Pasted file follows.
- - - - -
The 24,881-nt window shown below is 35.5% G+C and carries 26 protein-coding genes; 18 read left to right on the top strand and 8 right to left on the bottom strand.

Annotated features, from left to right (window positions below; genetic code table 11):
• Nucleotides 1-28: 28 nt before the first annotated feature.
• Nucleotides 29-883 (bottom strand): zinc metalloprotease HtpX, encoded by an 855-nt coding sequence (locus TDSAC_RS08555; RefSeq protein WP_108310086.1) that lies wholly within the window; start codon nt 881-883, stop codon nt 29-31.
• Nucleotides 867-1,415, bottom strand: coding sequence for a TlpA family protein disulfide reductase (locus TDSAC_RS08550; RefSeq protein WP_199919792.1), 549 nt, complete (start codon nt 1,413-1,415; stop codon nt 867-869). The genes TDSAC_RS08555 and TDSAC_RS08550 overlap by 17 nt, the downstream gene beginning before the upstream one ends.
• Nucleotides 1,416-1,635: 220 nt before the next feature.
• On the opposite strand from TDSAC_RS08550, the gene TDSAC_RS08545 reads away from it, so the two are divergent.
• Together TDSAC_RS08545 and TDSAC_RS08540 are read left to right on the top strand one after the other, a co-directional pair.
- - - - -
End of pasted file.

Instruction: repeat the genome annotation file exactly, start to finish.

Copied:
The 24,881-nt window shown below is 35.5% G+C and carries 26 protein-coding genes; 18 read left to right on the top strand and 8 right to left on the bottom strand.

Annotated features, from left to right (window positions below; genetic code table 11):
• Nucleotides 1-28: 28 nt before the first annotated feature.
• Nucleotides 29-883 (bottom strand): zinc metalloprotease HtpX, encoded by an 855-nt coding sequence (locus TDSAC_RS08555; RefSeq protein WP_108310086.1) that lies wholly within the window; start codon nt 881-883, stop codon nt 29-31.
• Nucleotides 867-1,415, bottom strand: coding sequence for a TlpA family protein disulfide reductase (locus TDSAC_RS08550; RefSeq protein WP_199919792.1), 549 nt, complete (start codon nt 1,413-1,415; stop codon nt 867-869). The genes TDSAC_RS08555 and TDSAC_RS08550 overlap by 17 nt, the downstream gene beginning before the upstream one ends.
• Nucleotides 1,416-1,635: 220 nt before the next feature.
• On the opposite strand from TDSAC_RS08550, the gene TDSAC_RS08545 reads away from it, so the two are divergent.
• Together TDSAC_RS08545 and TDSAC_RS08540 are read left to right on the top strand one after the other, a co-directional pair.